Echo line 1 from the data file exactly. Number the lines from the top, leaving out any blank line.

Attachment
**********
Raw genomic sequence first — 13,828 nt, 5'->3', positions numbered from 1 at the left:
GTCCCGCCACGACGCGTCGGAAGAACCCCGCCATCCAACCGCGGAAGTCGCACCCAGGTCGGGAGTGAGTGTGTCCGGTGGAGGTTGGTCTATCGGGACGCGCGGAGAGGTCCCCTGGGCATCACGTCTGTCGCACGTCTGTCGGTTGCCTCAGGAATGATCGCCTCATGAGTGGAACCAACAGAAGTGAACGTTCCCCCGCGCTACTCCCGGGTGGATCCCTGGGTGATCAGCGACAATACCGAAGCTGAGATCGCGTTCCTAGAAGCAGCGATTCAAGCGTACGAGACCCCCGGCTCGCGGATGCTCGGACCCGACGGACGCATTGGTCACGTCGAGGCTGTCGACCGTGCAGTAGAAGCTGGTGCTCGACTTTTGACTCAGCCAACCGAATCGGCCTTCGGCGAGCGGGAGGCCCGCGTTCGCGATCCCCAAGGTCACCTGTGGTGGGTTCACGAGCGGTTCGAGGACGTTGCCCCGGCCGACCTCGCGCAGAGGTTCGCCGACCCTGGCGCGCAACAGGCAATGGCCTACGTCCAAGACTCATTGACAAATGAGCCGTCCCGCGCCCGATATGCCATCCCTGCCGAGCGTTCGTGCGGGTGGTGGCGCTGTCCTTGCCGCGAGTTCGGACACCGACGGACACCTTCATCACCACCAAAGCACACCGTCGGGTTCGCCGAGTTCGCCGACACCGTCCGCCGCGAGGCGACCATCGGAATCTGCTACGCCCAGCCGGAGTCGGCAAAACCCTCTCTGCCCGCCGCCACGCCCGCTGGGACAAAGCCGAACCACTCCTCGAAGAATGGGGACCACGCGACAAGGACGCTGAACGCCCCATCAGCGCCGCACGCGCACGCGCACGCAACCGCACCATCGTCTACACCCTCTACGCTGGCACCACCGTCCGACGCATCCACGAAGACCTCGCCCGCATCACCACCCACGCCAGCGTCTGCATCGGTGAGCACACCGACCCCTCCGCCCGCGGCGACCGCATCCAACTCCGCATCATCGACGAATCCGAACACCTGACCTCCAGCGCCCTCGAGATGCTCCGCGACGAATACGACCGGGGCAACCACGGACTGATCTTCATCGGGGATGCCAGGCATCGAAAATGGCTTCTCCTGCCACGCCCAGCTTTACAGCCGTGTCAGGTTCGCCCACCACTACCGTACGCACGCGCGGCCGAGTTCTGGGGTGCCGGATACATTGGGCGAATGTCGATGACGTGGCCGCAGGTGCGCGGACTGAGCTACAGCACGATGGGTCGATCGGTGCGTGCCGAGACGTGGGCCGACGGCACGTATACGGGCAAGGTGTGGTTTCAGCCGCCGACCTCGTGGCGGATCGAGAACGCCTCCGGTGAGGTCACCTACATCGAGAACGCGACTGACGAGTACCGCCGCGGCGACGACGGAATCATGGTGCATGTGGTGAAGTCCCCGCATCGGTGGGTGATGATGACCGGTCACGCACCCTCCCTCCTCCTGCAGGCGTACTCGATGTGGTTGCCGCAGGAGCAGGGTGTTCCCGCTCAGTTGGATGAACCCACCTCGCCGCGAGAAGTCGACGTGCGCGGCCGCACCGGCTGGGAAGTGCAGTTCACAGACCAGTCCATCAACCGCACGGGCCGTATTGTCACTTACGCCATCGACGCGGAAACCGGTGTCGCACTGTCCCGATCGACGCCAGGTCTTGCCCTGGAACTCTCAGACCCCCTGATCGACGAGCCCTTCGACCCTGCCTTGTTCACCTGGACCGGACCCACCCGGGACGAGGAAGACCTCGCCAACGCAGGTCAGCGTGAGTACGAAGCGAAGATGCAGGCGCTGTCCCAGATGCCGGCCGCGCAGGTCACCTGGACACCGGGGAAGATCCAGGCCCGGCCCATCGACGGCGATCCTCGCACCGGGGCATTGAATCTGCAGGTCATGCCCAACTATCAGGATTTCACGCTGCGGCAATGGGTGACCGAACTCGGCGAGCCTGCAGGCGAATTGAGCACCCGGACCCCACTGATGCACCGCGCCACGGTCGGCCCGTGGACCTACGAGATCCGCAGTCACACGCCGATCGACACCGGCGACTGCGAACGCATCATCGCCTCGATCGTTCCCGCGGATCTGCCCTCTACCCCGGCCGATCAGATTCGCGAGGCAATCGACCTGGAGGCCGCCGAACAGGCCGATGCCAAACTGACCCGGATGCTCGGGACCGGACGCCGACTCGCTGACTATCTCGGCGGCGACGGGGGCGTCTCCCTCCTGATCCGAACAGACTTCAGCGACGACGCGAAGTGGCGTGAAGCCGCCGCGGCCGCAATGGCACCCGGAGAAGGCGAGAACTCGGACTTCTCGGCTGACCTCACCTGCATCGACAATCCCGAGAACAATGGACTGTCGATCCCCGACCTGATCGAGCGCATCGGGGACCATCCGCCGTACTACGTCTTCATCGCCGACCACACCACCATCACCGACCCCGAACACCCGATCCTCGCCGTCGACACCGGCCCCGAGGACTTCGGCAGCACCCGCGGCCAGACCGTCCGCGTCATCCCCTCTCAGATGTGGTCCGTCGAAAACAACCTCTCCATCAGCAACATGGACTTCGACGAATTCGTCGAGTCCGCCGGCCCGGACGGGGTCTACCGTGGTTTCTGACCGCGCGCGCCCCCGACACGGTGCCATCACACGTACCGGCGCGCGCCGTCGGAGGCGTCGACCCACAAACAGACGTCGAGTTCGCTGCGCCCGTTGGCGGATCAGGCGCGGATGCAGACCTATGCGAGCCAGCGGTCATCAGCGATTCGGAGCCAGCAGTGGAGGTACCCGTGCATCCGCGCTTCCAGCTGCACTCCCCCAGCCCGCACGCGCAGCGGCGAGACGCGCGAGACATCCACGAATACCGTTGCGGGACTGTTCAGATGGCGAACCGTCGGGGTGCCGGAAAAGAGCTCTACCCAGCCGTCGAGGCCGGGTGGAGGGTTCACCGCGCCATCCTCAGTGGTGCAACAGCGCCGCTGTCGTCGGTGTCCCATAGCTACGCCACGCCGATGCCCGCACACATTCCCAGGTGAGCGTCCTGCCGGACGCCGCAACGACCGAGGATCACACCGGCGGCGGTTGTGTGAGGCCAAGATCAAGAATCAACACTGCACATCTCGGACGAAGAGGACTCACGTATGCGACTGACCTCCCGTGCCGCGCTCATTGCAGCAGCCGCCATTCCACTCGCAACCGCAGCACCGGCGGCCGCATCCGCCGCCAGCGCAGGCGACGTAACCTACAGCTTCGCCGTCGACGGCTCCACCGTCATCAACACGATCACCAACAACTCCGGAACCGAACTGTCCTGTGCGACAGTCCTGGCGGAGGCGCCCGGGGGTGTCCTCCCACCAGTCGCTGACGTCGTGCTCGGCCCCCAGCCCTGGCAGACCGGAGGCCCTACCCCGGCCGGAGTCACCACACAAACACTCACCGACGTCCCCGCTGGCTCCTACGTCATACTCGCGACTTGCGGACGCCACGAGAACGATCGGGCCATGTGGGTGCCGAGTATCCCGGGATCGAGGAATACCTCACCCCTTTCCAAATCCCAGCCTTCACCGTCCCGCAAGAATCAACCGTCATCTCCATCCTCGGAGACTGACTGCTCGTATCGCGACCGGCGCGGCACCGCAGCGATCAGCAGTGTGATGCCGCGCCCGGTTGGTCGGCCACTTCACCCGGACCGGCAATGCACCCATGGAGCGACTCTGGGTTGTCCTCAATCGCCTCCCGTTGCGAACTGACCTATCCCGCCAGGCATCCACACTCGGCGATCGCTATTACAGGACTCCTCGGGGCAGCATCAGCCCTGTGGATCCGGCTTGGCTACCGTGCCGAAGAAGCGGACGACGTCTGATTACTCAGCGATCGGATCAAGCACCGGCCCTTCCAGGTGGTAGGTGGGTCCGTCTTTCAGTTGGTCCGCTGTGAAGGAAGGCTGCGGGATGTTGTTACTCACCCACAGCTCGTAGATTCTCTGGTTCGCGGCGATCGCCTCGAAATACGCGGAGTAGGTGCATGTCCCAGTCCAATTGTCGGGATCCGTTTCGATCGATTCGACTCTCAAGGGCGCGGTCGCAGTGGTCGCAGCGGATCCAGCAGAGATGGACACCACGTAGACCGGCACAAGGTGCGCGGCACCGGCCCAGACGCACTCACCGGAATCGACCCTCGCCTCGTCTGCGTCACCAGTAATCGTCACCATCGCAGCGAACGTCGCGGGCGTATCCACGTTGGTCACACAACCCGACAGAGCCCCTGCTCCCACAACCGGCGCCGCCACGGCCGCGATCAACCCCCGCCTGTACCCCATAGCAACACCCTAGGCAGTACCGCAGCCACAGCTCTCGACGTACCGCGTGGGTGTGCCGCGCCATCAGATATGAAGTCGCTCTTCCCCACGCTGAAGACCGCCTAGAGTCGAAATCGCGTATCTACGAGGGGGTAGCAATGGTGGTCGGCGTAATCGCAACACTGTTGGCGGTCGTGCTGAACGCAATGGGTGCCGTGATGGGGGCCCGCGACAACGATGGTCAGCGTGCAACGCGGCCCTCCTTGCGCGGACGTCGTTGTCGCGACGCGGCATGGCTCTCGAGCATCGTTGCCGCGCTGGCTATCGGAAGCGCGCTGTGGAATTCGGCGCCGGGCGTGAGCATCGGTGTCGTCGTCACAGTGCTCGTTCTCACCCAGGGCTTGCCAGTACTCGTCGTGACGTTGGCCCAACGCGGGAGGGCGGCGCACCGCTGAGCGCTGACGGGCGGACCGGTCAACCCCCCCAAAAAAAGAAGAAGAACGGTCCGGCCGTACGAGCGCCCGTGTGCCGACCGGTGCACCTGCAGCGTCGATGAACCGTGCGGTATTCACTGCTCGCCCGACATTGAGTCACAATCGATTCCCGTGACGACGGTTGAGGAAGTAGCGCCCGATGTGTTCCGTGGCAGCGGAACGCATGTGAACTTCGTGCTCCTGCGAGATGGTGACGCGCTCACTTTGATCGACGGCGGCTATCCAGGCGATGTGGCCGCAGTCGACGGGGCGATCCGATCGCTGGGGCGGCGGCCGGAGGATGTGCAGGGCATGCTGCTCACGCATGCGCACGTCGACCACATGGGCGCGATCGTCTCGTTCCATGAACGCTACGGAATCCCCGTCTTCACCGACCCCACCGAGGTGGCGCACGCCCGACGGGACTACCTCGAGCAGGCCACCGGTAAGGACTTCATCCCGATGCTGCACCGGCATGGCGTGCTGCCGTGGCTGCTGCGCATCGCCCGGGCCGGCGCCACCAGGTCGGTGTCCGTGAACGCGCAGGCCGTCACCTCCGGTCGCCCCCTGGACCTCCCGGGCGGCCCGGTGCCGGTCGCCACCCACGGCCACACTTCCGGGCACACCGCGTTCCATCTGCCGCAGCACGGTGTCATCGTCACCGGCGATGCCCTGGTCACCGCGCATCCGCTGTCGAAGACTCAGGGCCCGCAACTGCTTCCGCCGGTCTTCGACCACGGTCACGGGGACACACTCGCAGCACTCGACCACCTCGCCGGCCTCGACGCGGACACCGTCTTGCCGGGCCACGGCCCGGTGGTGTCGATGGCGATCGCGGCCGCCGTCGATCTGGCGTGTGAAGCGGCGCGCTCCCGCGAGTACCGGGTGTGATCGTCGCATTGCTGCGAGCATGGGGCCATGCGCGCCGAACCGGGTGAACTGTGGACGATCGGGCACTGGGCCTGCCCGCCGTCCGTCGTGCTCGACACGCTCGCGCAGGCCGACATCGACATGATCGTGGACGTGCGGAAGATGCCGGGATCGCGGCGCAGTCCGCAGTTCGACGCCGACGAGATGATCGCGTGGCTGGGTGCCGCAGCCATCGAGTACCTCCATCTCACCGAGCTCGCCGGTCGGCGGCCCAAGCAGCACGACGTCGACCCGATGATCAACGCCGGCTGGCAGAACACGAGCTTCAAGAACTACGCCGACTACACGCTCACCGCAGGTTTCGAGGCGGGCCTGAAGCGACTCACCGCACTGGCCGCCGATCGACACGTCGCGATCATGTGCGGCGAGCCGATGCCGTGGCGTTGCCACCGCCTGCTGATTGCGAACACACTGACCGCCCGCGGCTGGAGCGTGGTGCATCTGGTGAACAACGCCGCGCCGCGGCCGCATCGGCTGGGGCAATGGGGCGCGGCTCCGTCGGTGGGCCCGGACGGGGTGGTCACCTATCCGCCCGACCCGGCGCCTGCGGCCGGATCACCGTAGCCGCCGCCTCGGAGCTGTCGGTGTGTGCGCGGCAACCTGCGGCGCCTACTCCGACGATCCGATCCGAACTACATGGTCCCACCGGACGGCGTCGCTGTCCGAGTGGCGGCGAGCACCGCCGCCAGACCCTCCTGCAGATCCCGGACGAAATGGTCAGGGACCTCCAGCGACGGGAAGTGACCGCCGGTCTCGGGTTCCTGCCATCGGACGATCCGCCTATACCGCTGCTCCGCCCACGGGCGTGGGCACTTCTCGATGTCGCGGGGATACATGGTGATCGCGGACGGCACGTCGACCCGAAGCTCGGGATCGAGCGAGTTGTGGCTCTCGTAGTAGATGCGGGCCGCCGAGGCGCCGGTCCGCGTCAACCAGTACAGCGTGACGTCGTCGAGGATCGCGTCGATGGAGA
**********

Raw genomic sequence first — 13,828 nt, 5'->3', positions numbered from 1 at the left: